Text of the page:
photograph a city-mat murray

    Take a travel tripod with you so that you can capture scenes with a slow shutter speed.

    Pack your kit

    Versatility is the key when packing your kit. Fast zoom lenses are generally the best friend of the travel photographer. Also view the notes that you have made during your research. What kind of lenses do you think the photographers used? Does your customer expect images with a very shallow depth of field? Do they want to take photos with long telephoto lenses or ultra wide angle lenses?

    Plan your kit taking into account these considerations together with the expected weather conditions. For a two-day trip I would usually take the following:

    • Two camera housings that use the same batteries and lenses, at least one of which is weatherproof.
    • Two zoom lenses with a wide focal range, at least one of which is weatherproof.
    • One or two small fast prime lenses – these are very useful for low light conditions and shallow depth of field.
    • As many reliable, high-quality SD cards as you have. Make sure you format them before you travel.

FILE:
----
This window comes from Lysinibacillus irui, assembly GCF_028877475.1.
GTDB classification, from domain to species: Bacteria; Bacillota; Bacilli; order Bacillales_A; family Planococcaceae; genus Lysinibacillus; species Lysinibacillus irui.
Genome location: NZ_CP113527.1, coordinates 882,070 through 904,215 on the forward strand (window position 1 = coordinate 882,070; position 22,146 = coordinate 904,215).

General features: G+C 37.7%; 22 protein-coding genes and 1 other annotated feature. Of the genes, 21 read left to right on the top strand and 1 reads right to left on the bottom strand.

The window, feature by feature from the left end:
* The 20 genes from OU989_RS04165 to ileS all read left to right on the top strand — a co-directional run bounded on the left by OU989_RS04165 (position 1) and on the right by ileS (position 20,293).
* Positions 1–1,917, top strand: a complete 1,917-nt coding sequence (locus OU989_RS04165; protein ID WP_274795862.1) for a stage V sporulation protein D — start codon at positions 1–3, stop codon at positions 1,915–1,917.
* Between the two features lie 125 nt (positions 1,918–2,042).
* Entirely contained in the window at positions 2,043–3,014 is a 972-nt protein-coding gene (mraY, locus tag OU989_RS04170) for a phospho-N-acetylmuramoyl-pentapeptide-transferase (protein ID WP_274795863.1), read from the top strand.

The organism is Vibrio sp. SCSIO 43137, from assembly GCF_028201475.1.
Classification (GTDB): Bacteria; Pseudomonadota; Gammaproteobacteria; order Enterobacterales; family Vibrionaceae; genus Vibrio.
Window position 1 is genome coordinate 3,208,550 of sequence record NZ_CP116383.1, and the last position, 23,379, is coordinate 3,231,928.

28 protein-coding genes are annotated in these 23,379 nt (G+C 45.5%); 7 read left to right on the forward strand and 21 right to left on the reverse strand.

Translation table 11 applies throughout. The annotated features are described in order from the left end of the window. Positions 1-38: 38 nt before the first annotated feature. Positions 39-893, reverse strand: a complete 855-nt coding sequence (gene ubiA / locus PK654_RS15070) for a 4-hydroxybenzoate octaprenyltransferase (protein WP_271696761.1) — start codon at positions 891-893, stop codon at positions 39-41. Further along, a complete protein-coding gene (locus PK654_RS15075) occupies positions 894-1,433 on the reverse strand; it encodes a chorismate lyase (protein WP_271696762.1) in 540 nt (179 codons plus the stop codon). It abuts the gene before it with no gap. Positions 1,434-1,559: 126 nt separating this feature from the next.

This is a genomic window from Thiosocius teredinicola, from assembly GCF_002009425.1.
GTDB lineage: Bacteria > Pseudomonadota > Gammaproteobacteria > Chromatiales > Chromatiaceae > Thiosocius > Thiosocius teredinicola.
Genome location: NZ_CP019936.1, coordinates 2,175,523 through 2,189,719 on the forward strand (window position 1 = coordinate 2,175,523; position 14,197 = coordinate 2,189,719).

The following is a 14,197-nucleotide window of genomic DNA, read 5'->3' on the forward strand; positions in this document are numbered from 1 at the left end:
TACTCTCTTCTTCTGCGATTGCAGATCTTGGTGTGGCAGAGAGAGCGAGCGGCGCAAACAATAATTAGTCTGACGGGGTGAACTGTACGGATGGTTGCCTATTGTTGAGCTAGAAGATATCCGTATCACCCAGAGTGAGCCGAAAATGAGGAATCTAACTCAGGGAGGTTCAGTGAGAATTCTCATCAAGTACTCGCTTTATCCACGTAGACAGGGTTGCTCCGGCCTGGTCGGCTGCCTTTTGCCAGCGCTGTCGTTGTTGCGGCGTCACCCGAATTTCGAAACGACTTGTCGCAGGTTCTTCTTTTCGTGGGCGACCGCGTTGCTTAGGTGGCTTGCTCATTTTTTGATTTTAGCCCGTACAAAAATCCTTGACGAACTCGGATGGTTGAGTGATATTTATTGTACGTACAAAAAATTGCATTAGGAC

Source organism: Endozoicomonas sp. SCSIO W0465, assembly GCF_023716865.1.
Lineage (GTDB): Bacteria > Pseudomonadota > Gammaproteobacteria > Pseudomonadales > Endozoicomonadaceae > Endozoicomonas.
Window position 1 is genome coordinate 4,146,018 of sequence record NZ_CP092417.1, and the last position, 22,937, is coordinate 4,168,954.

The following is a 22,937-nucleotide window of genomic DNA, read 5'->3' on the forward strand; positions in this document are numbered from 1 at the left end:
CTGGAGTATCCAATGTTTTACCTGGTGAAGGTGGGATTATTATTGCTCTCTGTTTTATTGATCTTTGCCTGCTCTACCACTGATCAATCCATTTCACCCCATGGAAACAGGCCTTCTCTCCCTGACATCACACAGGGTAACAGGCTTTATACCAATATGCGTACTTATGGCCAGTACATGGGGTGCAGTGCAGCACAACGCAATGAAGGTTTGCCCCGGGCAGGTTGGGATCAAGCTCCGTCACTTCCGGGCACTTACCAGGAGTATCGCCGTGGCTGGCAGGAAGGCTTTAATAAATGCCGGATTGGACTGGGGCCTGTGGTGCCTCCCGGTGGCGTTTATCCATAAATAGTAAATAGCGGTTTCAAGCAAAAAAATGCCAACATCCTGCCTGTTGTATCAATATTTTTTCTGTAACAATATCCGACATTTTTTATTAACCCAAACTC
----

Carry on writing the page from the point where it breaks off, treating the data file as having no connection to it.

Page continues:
• As many batteries as you have for your camera system.
    • A small travel tripod and a few filters with neutral density.

    More information about the travel set that I have included in my article, The Best Fujifilm X-Series Kits for Travel Photography

    photograph a city-mat murray

    Sydney Opera House sails with the Sydney Harbor Bridge in the background.

    Traveling to your destination

    As you approach your journey, keep an eye on the weather and current events in the city you are going to. Will this cause problems or challenges? Do you have to take other things with you? As I write this, I am preparing for a few days in Hong Kong, where protests are taking place. I don't think these protests will affect my journey or what I intend to photograph, but it's good to always be good to stay up to date with what's going on.

    Before I arrive at my destination, I always look for a way to use my iPhone when I arrive there. This may mean that I have a SIM card for the country that I visit or that I install international roaming before I go.

    On the way from the airport or train station to my hotel, I look for interesting things to photograph. I have my phone on hand with maps that follow the journey I am taking. When I see something interesting, I take a screenshot of the map, so that I have the exact location on my phone for future use.

    photograph a city-mat murray

    Children play in the Faroe Islands, photographed on a telephoto lens.

    Once you've arrived

    You have arrived at your hotel, dumped your bag and are now ready to take to the street and check off that shot list. Make sure you have everything you need and leave everything you don't need at the hotel before you leave. Don't forget to take it easy with air conditioning or heating – extreme temperature changes can cover the camera lenses.